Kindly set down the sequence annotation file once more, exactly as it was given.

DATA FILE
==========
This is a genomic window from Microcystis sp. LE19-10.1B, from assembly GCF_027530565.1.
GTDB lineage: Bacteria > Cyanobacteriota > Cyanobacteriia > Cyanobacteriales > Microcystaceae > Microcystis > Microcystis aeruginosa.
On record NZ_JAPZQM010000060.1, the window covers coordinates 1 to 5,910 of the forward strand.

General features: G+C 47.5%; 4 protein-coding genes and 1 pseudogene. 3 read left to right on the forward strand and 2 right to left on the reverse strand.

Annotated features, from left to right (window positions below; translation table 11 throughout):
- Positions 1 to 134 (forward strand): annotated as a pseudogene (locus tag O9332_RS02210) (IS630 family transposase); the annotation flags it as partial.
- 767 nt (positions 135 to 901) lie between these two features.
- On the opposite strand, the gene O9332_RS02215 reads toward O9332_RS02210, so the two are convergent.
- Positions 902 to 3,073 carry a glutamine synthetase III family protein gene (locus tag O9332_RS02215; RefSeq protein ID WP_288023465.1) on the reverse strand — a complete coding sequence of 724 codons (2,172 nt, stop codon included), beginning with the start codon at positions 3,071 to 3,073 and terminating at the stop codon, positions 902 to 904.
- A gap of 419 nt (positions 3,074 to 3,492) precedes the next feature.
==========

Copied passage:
This is a genomic window from Microcystis sp. LE19-10.1B, from assembly GCF_027530565.1.
GTDB lineage: Bacteria > Cyanobacteriota > Cyanobacteriia > Cyanobacteriales > Microcystaceae > Microcystis > Microcystis aeruginosa.
On record NZ_JAPZQM010000060.1, the window covers coordinates 1 to 5,910 of the forward strand.

General features: G+C 47.5%; 4 protein-coding genes and 1 pseudogene. 3 read left to right on the forward strand and 2 right to left on the reverse strand.

Annotated features, from left to right (window positions below; translation table 11 throughout):
- Positions 1 to 134 (forward strand): annotated as a pseudogene (locus tag O9332_RS02210) (IS630 family transposase); the annotation flags it as partial.
- 767 nt (positions 135 to 901) lie between these two features.
- On the opposite strand, the gene O9332_RS02215 reads toward O9332_RS02210, so the two are convergent.
- Positions 902 to 3,073 carry a glutamine synthetase III family protein gene (locus tag O9332_RS02215; RefSeq protein ID WP_288023465.1) on the reverse strand — a complete coding sequence of 724 codons (2,172 nt, stop codon included), beginning with the start codon at positions 3,071 to 3,073 and terminating at the stop codon, positions 902 to 904.
- A gap of 419 nt (positions 3,074 to 3,492) precedes the next feature.